For instance: seven hundred years ago the Puebloan people lived in clusters across northern New Mexico. They drew water from creeks under the shade of cottonwood trees and farmed in small terraced plots, growing the Three Sisters of corn, beans and squash. They lived on the land and in the land, sleeping in caves formed in the porous cliffs like birds roosting in hollow trees. Today the evidence of their existence is everywhere. Cave roofs are black with cooking fire smoke. Pottery shards abound in the dirt. Etched onto the facades of the caves are petroglyphs of birds and deer and the people that once lived there. Looking at caves high up on the cliffs, you can still see the worn footholds they used to climb the rocks. In other places, the paths that people travelled from dwelling to dwelling have worn away at the soft, white rock so much that there are narrow troughs, what I like to call Puebloan sidewalks. Some of them are waist-deep, foot-worn. You can easily imagine the thin-hipped people who travelled through these passages hundreds of years ago.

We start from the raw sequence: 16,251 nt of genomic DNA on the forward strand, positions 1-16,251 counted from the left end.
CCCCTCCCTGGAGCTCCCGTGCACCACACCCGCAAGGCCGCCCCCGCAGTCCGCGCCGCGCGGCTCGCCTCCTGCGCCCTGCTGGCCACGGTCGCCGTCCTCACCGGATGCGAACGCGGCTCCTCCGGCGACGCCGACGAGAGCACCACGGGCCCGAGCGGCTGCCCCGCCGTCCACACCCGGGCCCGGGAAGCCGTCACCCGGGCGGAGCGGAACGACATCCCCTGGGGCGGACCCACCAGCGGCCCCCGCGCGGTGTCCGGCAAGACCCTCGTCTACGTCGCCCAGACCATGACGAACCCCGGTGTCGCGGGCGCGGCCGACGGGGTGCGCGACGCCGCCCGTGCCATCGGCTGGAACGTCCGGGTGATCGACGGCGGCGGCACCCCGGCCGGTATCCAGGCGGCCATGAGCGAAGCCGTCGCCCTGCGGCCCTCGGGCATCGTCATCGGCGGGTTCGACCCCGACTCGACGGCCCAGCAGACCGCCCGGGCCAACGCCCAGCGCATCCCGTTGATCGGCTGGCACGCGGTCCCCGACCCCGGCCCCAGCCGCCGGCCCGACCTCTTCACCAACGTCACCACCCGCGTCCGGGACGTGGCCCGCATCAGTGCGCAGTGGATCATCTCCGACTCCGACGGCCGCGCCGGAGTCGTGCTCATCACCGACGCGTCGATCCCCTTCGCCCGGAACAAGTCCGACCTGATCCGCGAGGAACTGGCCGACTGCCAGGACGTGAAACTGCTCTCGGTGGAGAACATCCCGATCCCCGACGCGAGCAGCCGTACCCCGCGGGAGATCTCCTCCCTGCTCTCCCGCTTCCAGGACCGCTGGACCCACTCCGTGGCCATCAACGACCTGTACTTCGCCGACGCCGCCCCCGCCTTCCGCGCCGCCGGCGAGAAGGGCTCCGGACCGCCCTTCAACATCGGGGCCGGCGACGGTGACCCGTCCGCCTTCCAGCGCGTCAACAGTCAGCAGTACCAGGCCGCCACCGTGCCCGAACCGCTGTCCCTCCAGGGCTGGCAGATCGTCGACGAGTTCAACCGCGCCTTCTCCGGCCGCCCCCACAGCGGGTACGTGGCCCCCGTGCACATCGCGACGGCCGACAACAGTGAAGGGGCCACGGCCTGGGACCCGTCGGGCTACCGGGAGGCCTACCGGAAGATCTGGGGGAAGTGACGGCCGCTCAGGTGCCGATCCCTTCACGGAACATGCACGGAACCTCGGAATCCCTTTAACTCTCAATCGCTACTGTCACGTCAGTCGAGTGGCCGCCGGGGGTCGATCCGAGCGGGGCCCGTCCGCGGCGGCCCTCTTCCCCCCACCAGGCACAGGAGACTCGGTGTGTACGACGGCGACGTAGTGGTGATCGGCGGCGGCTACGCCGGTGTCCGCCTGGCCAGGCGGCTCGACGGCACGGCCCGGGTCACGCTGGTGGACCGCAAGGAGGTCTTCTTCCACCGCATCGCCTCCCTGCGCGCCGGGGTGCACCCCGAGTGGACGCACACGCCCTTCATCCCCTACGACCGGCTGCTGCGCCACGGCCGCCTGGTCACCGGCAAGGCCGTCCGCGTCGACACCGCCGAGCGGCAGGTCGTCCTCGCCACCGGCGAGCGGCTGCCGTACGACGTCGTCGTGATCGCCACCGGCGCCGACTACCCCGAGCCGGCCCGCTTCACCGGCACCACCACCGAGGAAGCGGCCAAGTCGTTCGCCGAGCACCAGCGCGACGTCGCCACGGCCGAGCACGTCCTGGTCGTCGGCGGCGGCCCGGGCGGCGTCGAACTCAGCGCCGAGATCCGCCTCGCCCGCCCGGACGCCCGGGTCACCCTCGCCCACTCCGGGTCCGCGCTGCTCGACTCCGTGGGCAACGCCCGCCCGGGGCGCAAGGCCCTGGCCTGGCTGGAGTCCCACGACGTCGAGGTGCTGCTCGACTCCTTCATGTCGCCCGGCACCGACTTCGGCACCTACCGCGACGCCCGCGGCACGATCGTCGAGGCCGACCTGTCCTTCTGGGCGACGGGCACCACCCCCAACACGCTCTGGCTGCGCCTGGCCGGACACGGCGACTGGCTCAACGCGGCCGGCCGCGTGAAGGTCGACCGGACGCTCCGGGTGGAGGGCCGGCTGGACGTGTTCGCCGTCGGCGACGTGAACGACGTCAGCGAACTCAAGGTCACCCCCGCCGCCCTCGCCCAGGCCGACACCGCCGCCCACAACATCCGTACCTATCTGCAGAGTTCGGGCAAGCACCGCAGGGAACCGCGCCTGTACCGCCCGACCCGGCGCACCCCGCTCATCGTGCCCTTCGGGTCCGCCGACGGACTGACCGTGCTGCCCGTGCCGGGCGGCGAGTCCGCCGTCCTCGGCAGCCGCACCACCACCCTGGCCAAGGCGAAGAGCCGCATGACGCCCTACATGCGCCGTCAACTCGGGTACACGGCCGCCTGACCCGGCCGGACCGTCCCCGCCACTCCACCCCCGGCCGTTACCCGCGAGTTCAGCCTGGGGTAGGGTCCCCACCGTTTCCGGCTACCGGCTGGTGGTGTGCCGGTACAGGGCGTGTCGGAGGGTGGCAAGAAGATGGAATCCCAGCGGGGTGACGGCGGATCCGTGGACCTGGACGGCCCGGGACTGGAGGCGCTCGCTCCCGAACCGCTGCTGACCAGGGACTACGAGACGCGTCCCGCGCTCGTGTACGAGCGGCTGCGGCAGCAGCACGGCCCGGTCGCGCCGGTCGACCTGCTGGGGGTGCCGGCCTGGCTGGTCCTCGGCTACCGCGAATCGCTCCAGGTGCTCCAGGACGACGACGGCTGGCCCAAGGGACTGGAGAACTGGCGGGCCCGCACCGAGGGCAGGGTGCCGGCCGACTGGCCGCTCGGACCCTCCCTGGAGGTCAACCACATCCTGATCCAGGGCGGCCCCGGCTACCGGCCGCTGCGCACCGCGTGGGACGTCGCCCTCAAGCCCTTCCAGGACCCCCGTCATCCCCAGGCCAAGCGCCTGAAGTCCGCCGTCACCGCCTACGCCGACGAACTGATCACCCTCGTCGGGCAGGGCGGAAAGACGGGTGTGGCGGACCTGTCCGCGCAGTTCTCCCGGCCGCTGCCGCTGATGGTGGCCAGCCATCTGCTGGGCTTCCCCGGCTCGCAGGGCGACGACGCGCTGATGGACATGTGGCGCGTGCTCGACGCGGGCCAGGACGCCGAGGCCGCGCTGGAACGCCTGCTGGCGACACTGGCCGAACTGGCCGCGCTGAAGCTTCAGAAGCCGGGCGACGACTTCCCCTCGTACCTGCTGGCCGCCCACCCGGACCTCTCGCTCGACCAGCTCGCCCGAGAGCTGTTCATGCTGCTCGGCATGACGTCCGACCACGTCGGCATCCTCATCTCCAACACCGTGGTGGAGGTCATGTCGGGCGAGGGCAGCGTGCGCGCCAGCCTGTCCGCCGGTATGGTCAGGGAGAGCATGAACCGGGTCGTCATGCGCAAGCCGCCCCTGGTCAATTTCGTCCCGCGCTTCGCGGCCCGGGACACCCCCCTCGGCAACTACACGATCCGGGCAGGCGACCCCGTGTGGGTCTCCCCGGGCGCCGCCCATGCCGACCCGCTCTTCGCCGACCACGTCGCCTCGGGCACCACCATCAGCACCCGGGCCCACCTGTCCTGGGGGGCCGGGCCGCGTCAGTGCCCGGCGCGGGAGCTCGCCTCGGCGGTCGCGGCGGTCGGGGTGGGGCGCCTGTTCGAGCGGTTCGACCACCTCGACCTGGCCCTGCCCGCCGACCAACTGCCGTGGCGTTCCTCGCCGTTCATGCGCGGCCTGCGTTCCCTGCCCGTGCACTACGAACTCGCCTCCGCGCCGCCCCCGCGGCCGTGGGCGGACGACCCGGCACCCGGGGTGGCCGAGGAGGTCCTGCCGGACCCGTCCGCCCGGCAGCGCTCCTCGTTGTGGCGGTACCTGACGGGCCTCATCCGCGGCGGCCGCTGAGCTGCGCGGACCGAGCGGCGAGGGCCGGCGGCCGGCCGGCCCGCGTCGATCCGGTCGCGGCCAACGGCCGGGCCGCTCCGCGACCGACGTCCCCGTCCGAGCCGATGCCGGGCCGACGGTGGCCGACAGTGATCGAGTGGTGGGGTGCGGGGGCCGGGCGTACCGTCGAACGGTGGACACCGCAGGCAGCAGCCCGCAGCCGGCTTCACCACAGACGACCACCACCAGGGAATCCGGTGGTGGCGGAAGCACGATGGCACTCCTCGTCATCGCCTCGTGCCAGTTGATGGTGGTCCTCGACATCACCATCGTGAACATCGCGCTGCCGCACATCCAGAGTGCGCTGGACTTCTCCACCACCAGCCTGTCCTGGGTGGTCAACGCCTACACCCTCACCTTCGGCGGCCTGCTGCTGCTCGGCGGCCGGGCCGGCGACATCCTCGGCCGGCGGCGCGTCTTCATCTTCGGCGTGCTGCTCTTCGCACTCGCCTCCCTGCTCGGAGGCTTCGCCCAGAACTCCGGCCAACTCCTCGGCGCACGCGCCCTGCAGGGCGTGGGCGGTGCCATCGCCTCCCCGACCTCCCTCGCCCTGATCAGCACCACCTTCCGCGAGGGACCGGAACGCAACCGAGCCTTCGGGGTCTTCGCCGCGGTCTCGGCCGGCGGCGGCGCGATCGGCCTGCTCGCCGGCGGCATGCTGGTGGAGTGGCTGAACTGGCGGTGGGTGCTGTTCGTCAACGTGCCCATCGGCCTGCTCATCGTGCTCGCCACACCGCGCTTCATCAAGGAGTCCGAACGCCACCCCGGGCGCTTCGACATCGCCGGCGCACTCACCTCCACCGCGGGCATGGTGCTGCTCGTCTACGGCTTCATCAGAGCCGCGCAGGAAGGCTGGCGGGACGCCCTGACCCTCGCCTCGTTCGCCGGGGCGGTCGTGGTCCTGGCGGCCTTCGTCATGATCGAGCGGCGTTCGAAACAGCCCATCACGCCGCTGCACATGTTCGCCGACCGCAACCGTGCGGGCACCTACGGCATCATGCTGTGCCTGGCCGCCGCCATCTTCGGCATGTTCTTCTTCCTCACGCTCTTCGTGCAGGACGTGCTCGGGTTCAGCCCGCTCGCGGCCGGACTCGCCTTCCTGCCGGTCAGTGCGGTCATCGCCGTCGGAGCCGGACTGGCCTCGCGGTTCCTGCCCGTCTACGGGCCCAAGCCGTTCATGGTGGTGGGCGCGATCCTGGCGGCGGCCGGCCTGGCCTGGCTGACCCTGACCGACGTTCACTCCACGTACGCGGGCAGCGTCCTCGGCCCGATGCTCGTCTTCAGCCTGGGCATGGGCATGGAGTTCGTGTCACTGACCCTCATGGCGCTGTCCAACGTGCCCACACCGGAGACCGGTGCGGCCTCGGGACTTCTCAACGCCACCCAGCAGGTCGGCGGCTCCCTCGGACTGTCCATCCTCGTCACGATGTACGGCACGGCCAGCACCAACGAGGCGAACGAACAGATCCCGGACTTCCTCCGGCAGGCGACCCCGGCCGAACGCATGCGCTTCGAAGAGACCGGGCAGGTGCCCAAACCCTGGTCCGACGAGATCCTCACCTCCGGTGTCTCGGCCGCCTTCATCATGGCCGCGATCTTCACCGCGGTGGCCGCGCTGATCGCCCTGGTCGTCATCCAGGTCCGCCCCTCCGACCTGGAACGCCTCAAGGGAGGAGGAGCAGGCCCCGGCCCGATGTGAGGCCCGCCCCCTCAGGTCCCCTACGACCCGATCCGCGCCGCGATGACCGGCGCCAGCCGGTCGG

And yet, we do not even know the first thing about them. Sure, we find the corncobs and the pottery shards and the archeological remains, but do we know what songs they sung or what jokes they told? Did they laugh easily? Were they warriors or scholars or sages? The kivas, large sunken circular rooms of ceremonial importance, are still mysteries: we don’t know what ceremonies were performed there, and why, and who performed them, and at what frequency. We don’t know why these people disappeared 700 years ago, and where they went. We don’t know why they etched what pictures they did onto the walls their homes – for worship or out of boredom or to tell stories to their children. They are now ghosts of the past that haunt the present landscape of New Mexico, alongside the ghosts of copper miners and gold-rush prostitutes and small towns that disappeared when they put the Interstate in. You can feel them everywhere here. A history so thick that every step you take has already been taken a thousand times over by a thousand people.